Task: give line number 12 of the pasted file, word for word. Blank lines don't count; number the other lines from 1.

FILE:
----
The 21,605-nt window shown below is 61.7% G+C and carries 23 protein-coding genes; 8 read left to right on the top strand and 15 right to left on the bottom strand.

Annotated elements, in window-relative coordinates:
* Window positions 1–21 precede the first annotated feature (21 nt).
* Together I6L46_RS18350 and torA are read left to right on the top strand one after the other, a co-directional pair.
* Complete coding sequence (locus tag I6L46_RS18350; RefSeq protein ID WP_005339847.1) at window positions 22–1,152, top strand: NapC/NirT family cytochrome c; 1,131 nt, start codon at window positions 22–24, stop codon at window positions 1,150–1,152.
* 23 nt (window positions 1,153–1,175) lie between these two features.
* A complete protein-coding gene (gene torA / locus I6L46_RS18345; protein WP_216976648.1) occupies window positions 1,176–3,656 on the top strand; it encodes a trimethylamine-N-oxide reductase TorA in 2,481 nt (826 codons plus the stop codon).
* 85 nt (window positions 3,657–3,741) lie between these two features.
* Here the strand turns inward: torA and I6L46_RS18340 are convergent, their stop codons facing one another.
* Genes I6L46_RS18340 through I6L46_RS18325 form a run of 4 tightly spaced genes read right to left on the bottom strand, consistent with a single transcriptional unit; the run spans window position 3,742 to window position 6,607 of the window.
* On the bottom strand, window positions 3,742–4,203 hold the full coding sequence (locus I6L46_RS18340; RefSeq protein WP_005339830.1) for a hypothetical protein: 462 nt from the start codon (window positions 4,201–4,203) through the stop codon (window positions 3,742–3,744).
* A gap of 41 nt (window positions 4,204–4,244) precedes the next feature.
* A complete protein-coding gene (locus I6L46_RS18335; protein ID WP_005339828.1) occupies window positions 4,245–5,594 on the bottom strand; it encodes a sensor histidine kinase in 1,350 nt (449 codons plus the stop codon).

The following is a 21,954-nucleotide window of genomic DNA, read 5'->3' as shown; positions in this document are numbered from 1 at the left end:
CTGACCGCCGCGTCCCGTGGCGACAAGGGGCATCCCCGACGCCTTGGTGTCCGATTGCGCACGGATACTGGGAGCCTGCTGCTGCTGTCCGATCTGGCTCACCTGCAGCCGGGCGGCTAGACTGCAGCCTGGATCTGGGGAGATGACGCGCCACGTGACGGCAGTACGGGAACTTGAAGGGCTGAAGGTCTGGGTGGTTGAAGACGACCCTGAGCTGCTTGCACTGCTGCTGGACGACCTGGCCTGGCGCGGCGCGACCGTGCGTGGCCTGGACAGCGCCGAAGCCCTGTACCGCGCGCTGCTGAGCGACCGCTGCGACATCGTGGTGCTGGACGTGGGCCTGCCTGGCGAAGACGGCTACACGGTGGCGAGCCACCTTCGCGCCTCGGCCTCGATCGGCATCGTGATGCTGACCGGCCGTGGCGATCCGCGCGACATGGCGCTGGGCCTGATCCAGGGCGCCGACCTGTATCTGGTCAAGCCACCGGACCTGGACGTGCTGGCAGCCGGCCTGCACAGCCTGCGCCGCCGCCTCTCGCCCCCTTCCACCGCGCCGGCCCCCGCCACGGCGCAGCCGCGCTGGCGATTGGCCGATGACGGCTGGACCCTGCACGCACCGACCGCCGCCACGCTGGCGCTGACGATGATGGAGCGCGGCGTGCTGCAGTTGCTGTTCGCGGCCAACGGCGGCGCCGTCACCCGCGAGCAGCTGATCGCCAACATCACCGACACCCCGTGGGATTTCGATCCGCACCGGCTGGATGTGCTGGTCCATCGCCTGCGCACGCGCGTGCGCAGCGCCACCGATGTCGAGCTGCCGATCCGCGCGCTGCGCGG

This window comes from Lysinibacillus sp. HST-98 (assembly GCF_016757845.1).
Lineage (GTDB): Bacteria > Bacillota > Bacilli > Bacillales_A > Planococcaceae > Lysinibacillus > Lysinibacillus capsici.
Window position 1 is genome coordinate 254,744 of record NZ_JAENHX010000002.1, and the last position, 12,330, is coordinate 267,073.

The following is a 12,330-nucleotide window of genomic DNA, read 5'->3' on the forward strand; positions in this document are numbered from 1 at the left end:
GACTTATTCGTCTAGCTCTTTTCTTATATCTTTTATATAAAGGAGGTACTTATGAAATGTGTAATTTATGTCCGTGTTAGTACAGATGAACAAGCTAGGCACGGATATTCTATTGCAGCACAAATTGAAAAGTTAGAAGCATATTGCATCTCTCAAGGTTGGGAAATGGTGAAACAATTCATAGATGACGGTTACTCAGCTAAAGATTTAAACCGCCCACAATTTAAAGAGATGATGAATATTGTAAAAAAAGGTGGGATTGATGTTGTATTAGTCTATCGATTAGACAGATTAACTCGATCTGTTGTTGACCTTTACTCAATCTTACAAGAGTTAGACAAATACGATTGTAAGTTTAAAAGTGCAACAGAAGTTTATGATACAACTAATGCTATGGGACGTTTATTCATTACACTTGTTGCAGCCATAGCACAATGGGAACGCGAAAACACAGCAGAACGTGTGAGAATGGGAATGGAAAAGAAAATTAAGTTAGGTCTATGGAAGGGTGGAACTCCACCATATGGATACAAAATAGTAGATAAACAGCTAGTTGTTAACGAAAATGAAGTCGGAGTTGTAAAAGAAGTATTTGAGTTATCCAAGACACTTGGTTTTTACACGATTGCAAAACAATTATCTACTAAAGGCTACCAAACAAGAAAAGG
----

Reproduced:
* A gap of 41 nt (window positions 4,204–4,244) precedes the next feature.